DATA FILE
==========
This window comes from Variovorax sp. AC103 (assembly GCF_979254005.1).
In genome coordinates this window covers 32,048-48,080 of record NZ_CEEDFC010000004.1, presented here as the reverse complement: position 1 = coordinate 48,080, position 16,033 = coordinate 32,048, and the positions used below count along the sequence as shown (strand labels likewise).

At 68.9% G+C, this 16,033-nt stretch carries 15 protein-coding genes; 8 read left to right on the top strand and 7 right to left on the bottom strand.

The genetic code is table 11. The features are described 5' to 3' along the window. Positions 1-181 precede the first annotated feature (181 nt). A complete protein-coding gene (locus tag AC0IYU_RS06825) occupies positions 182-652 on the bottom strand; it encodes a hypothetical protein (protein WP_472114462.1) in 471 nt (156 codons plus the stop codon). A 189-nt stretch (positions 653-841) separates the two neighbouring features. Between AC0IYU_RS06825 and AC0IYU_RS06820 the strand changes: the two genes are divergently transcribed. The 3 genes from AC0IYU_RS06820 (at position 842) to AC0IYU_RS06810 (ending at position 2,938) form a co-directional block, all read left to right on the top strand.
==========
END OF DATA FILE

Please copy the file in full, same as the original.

This window comes from Variovorax sp. AC103 (assembly GCF_979254005.1).
In genome coordinates this window covers 32,048-48,080 of record NZ_CEEDFC010000004.1, presented here as the reverse complement: position 1 = coordinate 48,080, position 16,033 = coordinate 32,048, and the positions used below count along the sequence as shown (strand labels likewise).

At 68.9% G+C, this 16,033-nt stretch carries 15 protein-coding genes; 8 read left to right on the top strand and 7 right to left on the bottom strand.

The genetic code is table 11. The features are described 5' to 3' along the window. Positions 1-181 precede the first annotated feature (181 nt). A complete protein-coding gene (locus tag AC0IYU_RS06825) occupies positions 182-652 on the bottom strand; it encodes a hypothetical protein (protein WP_472114462.1) in 471 nt (156 codons plus the stop codon). A 189-nt stretch (positions 653-841) separates the two neighbouring features. Between AC0IYU_RS06825 and AC0IYU_RS06820 the strand changes: the two genes are divergently transcribed. The 3 genes from AC0IYU_RS06820 (at position 842) to AC0IYU_RS06810 (ending at position 2,938) form a co-directional block, all read left to right on the top strand.